When a toenail is ingrown, the nail is curved downward and grows into the skin, usually at the nail borders (the sides of the nail). This digging in of the nail irritates the skin, often creating pain, redness, swelling, and warmth in the toe. If an ingrown nail causes a break in the skin, bacteria may enter and cause an infection in the area, which is often marked by drainage and a foul odor. However, even if your toe isn't painful, red, swollen, or warm, a nail that curves downward into the skin can progress to an infection.
What Causes an Ingrown Toenail?
Ingrown toenails can develop for various reasons. In many people, he tendency to have this common disorder is inherited. In other cases, an ingrown toenail is the result of trauma, such as stubbing your toe, having an object fall on your toe, or engaging in activities that involve repeated pressure on the toes, such as kicking or running. The most common cause of ingrown toenails is improper trimming. Cutting your nails too short encourages the skin next to the nail to fold over the nail. Another cause of ingrown toenails is wearing shoes that are tight or short. Certain nail conditions are often associated with ingrown toenails. For example, if you have had a toenail fungal infection or if you have lost a nail through trauma, you are at greater risk for developing an ingrown toenail.
Sometimes initial treatment for ingrown toenails can be safely performed at home. However, home treatment is strongly discouraged if you suspect you have an infection, or if you have a medical condition that puts your feet at high risk for example, diabetes, nerve damage in the foot, or poor circulation.
Home care: If you don't have an infection or any of the above conditions, you can soak your foot in warm water (add Epsom's salt if you wish), and gently massage the side of the nail fold to help reduce the inflammation. Avoid attempting bathroom surgery. Repeated cutting of the nail can cause the condition to worsen over time. If your symptoms fail to improve, it's time to see a foot and ankle surgeon.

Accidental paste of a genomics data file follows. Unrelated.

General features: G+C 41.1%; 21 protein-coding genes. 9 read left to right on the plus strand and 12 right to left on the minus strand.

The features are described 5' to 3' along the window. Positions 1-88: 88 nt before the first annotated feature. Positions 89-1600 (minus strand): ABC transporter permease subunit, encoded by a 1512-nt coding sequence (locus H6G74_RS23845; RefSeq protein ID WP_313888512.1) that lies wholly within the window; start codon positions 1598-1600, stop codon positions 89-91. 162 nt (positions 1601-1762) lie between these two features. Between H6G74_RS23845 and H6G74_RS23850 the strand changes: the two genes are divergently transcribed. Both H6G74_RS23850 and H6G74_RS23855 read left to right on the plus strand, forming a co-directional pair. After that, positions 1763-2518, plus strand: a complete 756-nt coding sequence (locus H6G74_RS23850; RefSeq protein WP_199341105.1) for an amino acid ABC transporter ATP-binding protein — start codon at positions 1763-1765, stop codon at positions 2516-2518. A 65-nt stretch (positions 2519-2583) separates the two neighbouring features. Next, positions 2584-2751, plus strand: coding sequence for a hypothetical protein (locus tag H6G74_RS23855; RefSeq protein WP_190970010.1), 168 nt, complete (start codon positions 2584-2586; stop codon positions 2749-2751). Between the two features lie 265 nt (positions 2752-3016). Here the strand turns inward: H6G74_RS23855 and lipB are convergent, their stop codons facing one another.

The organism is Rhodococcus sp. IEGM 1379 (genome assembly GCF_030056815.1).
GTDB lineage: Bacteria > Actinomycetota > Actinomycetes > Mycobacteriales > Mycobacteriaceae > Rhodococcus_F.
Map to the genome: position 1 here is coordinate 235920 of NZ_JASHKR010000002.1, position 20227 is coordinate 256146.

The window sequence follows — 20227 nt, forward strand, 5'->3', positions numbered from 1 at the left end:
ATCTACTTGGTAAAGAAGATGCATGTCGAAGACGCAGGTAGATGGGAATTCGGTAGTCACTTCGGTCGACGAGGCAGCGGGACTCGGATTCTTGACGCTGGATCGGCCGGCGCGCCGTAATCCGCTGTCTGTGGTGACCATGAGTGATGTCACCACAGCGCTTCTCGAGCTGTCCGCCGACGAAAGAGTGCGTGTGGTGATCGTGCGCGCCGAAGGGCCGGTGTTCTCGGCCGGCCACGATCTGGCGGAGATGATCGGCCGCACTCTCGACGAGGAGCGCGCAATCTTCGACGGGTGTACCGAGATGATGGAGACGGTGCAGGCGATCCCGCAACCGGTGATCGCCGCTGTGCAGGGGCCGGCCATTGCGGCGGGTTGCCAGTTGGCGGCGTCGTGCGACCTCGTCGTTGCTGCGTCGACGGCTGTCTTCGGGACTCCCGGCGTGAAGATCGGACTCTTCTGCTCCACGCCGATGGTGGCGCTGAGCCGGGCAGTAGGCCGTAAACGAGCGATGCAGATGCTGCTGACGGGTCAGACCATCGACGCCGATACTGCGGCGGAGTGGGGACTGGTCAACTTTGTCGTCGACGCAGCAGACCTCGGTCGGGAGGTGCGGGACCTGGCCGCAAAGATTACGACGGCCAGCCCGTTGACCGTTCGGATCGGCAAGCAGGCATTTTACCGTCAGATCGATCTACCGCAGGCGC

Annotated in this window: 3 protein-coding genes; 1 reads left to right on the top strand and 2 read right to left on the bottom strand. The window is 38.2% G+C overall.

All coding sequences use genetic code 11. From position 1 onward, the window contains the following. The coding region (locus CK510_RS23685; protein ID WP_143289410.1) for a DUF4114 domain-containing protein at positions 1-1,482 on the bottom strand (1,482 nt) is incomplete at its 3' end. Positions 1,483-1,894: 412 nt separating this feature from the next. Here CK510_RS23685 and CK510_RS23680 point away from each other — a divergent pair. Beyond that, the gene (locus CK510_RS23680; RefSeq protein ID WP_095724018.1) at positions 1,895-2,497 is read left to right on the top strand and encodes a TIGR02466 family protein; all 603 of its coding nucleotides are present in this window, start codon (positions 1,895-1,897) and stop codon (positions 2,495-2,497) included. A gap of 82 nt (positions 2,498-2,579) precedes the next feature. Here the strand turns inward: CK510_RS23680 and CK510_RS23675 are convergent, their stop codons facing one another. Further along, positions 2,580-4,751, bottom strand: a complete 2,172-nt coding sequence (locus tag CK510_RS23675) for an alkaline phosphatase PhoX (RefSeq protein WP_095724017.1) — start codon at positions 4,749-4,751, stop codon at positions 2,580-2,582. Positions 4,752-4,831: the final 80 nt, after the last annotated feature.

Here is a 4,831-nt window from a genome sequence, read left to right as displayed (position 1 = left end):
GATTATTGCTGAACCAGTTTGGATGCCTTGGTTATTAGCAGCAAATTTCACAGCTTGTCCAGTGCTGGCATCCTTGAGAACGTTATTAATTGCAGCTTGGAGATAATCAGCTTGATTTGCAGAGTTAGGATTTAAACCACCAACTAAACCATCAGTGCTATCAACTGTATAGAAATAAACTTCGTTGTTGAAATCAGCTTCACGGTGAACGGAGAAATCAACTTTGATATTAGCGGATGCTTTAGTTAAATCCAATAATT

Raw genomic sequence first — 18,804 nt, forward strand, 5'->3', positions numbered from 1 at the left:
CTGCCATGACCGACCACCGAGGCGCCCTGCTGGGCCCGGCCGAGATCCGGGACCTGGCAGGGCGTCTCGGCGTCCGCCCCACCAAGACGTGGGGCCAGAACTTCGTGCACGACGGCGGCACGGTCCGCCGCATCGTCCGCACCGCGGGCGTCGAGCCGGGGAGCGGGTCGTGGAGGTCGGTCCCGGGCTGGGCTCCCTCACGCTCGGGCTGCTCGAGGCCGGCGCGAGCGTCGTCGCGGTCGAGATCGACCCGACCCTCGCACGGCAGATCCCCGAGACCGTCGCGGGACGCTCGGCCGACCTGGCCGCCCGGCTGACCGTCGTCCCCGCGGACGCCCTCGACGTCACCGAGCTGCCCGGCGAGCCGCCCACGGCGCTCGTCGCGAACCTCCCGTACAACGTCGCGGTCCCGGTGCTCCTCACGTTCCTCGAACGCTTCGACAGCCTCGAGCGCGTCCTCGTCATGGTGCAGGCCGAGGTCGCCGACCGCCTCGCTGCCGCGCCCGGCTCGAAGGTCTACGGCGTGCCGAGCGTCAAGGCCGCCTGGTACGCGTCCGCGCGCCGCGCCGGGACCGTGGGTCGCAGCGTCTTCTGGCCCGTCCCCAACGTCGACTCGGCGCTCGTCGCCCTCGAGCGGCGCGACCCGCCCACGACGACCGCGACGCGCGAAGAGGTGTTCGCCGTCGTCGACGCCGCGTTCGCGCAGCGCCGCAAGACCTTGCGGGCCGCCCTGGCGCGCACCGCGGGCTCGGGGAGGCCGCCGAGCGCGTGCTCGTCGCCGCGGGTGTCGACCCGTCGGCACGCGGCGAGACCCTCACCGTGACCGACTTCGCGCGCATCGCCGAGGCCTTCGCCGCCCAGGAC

The foot and ankle surgeon will examine your toe and select the treatment best suited for you. Treatment may include:
- Oral antibiotics. If an infection is present, an oral antibiotic may be prescribed.
- Surgery. A simple procedure, often performed in the office, is commonly needed to ease the pain and remove the offending nail. Surgery may involve numbing the toe and removing a corner of the nail, a larger portion of the nail, or the entire nail.
- Permanent removal. Various techniques may be used to inactivate or remove the nail root. This treatment prevents the recurrence of an ingrown toenail. Your surgeon will determine the most appropriate procedure for you.
Following nail surgery, a light bandage will be applied. Most people experience very little pain after surgery and may resume normal activity the next day. If your surgeon has prescribed an oral antibiotic, be sure to take all the medication, even if your symptoms have improved. Preventing Ingrown Toenails
Many cases of ingrown toenails may be prevented by following these two important tips:
- Trim your nails properly. Cut your toenails in a fairly straight line, and don't cut them too short. You should be able to get your fingernail under the sides and end of the nail.
- Avoid poorly-fitting shoes. Don't wear shoes that are short or tight in the toe box. Also avoid shoes that are loose, because they too cause pressure on the toes, especially when you run or walk briskly.